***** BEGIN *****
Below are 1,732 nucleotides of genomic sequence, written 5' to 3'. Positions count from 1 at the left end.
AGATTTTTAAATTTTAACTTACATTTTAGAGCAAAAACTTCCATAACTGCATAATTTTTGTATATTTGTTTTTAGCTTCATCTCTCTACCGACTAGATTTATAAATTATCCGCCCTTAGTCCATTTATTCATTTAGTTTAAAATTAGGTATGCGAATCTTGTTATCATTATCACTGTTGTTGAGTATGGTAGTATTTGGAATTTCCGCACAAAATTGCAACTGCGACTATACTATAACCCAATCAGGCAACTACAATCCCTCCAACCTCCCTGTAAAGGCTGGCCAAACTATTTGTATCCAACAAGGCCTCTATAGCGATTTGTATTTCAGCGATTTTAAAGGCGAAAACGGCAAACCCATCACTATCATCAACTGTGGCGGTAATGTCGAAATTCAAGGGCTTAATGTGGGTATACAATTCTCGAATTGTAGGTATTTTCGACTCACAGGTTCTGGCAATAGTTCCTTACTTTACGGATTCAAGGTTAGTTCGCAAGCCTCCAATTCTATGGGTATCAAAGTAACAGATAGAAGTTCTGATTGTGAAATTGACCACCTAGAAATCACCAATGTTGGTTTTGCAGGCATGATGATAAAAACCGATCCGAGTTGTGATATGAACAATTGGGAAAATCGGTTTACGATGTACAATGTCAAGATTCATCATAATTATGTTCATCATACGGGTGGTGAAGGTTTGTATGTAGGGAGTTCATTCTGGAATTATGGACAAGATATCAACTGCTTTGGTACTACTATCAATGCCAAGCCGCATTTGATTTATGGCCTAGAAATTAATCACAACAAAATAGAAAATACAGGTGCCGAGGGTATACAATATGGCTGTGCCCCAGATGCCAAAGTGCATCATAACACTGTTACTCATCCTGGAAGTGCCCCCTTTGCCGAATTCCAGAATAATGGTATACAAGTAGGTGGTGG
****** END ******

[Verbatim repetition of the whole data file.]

Below are 1,732 nucleotides of genomic sequence, written 5' to 3'. Positions count from 1 at the left end.
AGATTTTTAAATTTTAACTTACATTTTAGAGCAAAAACTTCCATAACTGCATAATTTTTGTATATTTGTTTTTAGCTTCATCTCTCTACCGACTAGATTTATAAATTATCCGCCCTTAGTCCATTTATTCATTTAGTTTAAAATTAGGTATGCGAATCTTGTTATCATTATCACTGTTGTTGAGTATGGTAGTATTTGGAATTTCCGCACAAAATTGCAACTGCGACTATACTATAACCCAATCAGGCAACTACAATCCCTCCAACCTCCCTGTAAAGGCTGGCCAAACTATTTGTATCCAACAAGGCCTCTATAGCGATTTGTATTTCAGCGATTTTAAAGGCGAAAACGGCAAACCCATCACTATCATCAACTGTGGCGGTAATGTCGAAATTCAAGGGCTTAATGTGGGTATACAATTCTCGAATTGTAGGTATTTTCGACTCACAGGTTCTGGCAATAGTTCCTTACTTTACGGATTCAAGGTTAGTTCGCAAGCCTCCAATTCTATGGGTATCAAAGTAACAGATAGAAGTTCTGATTGTGAAATTGACCACCTAGAAATCACCAATGTTGGTTTTGCAGGCATGATGATAAAAACCGATCCGAGTTGTGATATGAACAATTGGGAAAATCGGTTTACGATGTACAATGTCAAGATTCATCATAATTATGTTCATCATACGGGTGGTGAAGGTTTGTATGTAGGGAGTTCATTCTGGAATTATGGACAAGATATCAACTGCTTTGGTACTACTATCAATGCCAAGCCGCATTTGATTTATGGCCTAGAAATTAATCACAACAAAATAGAAAATACAGGTGCCGAGGGTATACAATATGGCTGTGCCCCAGATGCCAAAGTGCATCATAACACTGTTACTCATCCTGGAAGTGCCCCCTTTGCCGAATTCCAGAATAATGGTATACAAGTAGGTGGTGG